Charlie Cook, a veteran political analyst, said Mr Moore’s victory was “pretty ominous” for Republicans because it meant that their core voters — who hold the most sway in primary races — were willing to nominate “exotic candidates” who could lose what should be easy races against Democrats.
He said it would also cause headaches because “candidates like Moore will be pushing agendas, bills and amendments that will force Republicans in swing states to cast highly problematic votes . . . that will hurt them back home, either with the Republican base or with independent, swing voters”.
Mr Moore was twice elected as Alabama chief justice, but was censured for bringing God into court. He was fired for refusing to remove a statue monument of the Ten Commandments and again years later for not accepting the US Supreme Court ruling allowing gay marriage. He has also suggested that the 2001 terror attacks were divine retribution for permissive attitudes towards sodomy and abortion.
Speaking outside a voting centre in Blount County, where Mr Trump won 89 per cent of the vote in the 2016 election, Jennifer Bowman, a Republican primary school teacher, said she was appalled at the prospect of the controversial judge serving in Washington, and stressed that “if Mr Moore wins, I’ll be voting Democrat”.
No Democrat has won a Senate seat in Alabama since 1992, but Republicans worry that they will sense blood and inject big money into the race. “A Moore victory would jeopardise the seat in the December general election,” said Scott Reed, the political strategist at the US chamber of commerce, which backed Mr Strange.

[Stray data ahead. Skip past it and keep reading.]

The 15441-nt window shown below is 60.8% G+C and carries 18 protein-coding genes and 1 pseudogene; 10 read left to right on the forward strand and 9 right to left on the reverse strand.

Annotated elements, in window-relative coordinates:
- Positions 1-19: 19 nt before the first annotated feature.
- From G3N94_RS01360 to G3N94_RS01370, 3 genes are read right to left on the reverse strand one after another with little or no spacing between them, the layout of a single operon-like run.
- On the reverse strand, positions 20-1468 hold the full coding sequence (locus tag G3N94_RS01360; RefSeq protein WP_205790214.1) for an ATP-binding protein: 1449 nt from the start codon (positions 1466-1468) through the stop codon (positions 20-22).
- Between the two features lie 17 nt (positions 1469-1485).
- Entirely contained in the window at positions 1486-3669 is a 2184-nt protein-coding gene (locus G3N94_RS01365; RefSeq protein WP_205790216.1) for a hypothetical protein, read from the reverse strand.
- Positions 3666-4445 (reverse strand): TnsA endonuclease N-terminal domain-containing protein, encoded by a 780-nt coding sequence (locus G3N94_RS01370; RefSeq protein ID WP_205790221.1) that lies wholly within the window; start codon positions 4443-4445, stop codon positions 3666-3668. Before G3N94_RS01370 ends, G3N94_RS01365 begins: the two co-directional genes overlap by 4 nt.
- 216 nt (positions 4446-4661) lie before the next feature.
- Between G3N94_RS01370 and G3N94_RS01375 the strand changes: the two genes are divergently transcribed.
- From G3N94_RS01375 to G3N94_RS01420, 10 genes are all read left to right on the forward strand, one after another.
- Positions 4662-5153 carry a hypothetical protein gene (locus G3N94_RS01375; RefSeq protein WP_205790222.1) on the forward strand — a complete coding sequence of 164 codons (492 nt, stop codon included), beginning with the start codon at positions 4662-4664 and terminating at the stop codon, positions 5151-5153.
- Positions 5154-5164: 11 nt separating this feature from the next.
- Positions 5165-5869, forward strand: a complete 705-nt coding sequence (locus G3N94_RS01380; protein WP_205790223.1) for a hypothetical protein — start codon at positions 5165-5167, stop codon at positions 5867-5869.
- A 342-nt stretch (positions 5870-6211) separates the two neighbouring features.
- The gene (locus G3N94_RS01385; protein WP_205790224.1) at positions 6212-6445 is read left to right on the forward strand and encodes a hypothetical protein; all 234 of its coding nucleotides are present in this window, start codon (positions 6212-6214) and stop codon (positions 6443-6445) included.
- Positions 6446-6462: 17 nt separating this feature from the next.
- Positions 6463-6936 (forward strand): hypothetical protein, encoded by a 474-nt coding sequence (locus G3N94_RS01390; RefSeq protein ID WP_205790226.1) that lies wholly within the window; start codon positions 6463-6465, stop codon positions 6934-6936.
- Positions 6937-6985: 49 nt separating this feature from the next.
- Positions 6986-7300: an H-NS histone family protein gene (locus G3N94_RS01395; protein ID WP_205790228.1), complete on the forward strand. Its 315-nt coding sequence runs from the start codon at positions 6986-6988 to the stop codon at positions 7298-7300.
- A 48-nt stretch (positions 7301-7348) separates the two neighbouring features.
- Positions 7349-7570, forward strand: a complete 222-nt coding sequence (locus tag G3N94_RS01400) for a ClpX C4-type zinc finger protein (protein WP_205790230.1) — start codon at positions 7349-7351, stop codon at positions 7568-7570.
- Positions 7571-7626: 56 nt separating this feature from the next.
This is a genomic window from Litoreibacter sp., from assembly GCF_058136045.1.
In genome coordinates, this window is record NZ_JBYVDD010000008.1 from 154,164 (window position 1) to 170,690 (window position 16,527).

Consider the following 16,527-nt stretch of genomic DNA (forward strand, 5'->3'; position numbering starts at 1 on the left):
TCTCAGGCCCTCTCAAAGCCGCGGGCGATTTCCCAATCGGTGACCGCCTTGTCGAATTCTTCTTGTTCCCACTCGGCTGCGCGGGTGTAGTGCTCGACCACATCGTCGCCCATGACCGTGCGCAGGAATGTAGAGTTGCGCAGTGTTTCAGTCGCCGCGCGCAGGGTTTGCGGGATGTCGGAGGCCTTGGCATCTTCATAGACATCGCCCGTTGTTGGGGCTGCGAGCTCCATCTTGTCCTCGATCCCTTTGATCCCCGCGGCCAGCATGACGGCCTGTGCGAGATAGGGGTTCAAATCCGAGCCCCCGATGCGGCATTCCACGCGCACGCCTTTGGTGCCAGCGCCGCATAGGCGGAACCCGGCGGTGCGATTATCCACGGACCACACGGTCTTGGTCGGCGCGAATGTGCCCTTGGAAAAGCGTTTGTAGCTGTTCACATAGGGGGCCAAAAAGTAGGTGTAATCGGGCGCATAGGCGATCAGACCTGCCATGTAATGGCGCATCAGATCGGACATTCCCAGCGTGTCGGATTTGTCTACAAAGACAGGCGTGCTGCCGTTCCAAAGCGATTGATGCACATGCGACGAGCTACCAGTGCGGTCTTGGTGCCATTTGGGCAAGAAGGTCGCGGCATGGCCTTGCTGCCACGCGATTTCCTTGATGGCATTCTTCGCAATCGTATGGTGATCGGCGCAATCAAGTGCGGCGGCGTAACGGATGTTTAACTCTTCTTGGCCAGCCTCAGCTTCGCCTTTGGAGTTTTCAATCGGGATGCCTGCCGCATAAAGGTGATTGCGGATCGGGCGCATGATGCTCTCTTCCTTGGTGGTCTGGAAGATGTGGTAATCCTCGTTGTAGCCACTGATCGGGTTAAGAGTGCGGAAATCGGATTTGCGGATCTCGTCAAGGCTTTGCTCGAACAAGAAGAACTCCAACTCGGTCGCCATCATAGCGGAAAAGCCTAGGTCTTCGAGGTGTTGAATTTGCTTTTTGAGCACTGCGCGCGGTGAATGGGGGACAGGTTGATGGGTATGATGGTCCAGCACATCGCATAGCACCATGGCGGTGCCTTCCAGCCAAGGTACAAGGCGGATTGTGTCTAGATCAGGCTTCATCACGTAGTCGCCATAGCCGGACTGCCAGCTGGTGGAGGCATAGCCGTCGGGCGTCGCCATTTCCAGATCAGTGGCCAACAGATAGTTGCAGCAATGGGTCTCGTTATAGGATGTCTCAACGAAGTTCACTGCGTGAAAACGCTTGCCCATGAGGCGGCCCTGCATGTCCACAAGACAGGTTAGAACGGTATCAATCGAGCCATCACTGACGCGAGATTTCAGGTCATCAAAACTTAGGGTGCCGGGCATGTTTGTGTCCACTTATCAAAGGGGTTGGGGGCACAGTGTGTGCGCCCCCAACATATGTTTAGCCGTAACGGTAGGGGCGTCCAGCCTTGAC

Many people were baffled when Mr Trump backed the former energy company lobbyist. The president said he was repaying loyalty — an odd claim given that he conceded he “might be making a mistake” and on Tuesday deleted some tweets endorsing Mr Strange. Some speculated that Mr McConnell convinced him to endorse Big Luther on the basis that the Republicans needed a more reliable majority to prevent his presidency being undermined by the fragmentation of the party.
“I figure he’s got somebody in his ear. It made me scratch my head,” said Jimmy Wright, a neighbour of Mr Moore who voted at Gallant fire station after the judge.
Mr Trump’s failure to sway enough people behind Mr Strange has cast doubt on his influence with his base. But some Moore voters said his endorsement had little bearing on their decision, saying they were voting for a household name who shared their religious views, and that the primary was not a referendum on Mr Trump.
“He believes what we believe, which is Christian values,” said Patsy Feit, a voter in Rainbow City. “This is Roy Moore country . . . He’s been booted out and we vote him right back in.” Mr Moore dismissed the fact that Mr Trump backed his rival, suggesting that he had been misled. “I knew there were some things going on up there that he doesn’t know.”
But he was less forgiving about the idea of working with Mr McConnell, saying he had “no idea” if the Kentucky senator would welcome him to Washington if he beats Mr Jones as expected. Asked whether he would do anything to ease the tension, the loquacious judge was uncharacteristically reticent: “We’ll work that out.”
Follow Demetri Sevastopulo on Twitter: @dimi